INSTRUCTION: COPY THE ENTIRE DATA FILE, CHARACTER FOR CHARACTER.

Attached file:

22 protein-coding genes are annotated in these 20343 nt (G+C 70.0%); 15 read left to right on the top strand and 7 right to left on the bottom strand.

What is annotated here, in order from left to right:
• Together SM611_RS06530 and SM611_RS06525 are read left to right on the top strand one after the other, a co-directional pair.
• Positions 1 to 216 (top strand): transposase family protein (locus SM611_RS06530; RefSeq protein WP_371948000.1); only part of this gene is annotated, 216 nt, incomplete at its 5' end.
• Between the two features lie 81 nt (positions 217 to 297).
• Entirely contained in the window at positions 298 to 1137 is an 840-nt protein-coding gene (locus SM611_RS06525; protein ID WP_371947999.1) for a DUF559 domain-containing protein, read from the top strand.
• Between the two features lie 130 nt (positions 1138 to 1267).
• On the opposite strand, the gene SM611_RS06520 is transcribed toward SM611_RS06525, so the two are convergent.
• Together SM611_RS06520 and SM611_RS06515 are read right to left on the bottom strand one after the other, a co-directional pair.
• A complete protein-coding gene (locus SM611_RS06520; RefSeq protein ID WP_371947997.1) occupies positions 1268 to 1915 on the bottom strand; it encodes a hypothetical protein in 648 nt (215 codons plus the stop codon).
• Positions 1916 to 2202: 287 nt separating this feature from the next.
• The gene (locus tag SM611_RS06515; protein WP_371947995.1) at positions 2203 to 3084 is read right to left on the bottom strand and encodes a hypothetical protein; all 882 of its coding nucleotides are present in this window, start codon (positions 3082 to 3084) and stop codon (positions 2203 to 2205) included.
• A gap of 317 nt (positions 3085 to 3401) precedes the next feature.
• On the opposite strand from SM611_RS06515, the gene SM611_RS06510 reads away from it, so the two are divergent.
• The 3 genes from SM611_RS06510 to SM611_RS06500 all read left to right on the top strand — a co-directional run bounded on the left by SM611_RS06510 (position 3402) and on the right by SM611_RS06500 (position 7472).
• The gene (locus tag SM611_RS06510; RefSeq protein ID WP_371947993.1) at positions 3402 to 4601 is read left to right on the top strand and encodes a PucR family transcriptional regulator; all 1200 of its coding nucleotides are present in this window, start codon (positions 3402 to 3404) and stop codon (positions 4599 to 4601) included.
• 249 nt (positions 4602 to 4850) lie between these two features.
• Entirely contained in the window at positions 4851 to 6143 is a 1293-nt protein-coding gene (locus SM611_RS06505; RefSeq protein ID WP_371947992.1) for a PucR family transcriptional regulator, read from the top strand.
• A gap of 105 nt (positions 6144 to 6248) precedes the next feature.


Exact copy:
22 protein-coding genes are annotated in these 20343 nt (G+C 70.0%); 15 read left to right on the top strand and 7 right to left on the bottom strand.

What is annotated here, in order from left to right:
• Together SM611_RS06530 and SM611_RS06525 are read left to right on the top strand one after the other, a co-directional pair.
• Positions 1 to 216 (top strand): transposase family protein (locus SM611_RS06530; RefSeq protein WP_371948000.1); only part of this gene is annotated, 216 nt, incomplete at its 5' end.
• Between the two features lie 81 nt (positions 217 to 297).
• Entirely contained in the window at positions 298 to 1137 is an 840-nt protein-coding gene (locus SM611_RS06525; protein ID WP_371947999.1) for a DUF559 domain-containing protein, read from the top strand.
• Between the two features lie 130 nt (positions 1138 to 1267).
• On the opposite strand, the gene SM611_RS06520 is transcribed toward SM611_RS06525, so the two are convergent.
• Together SM611_RS06520 and SM611_RS06515 are read right to left on the bottom strand one after the other, a co-directional pair.
• A complete protein-coding gene (locus SM611_RS06520; RefSeq protein ID WP_371947997.1) occupies positions 1268 to 1915 on the bottom strand; it encodes a hypothetical protein in 648 nt (215 codons plus the stop codon).
• Positions 1916 to 2202: 287 nt separating this feature from the next.
• The gene (locus tag SM611_RS06515; protein WP_371947995.1) at positions 2203 to 3084 is read right to left on the bottom strand and encodes a hypothetical protein; all 882 of its coding nucleotides are present in this window, start codon (positions 3082 to 3084) and stop codon (positions 2203 to 2205) included.
• A gap of 317 nt (positions 3085 to 3401) precedes the next feature.
• On the opposite strand from SM611_RS06515, the gene SM611_RS06510 reads away from it, so the two are divergent.
• The 3 genes from SM611_RS06510 to SM611_RS06500 all read left to right on the top strand — a co-directional run bounded on the left by SM611_RS06510 (position 3402) and on the right by SM611_RS06500 (position 7472).
• The gene (locus tag SM611_RS06510; RefSeq protein ID WP_371947993.1) at positions 3402 to 4601 is read left to right on the top strand and encodes a PucR family transcriptional regulator; all 1200 of its coding nucleotides are present in this window, start codon (positions 3402 to 3404) and stop codon (positions 4599 to 4601) included.
• 249 nt (positions 4602 to 4850) lie between these two features.
• Entirely contained in the window at positions 4851 to 6143 is a 1293-nt protein-coding gene (locus SM611_RS06505; RefSeq protein ID WP_371947992.1) for a PucR family transcriptional regulator, read from the top strand.
• A gap of 105 nt (positions 6144 to 6248) precedes the next feature.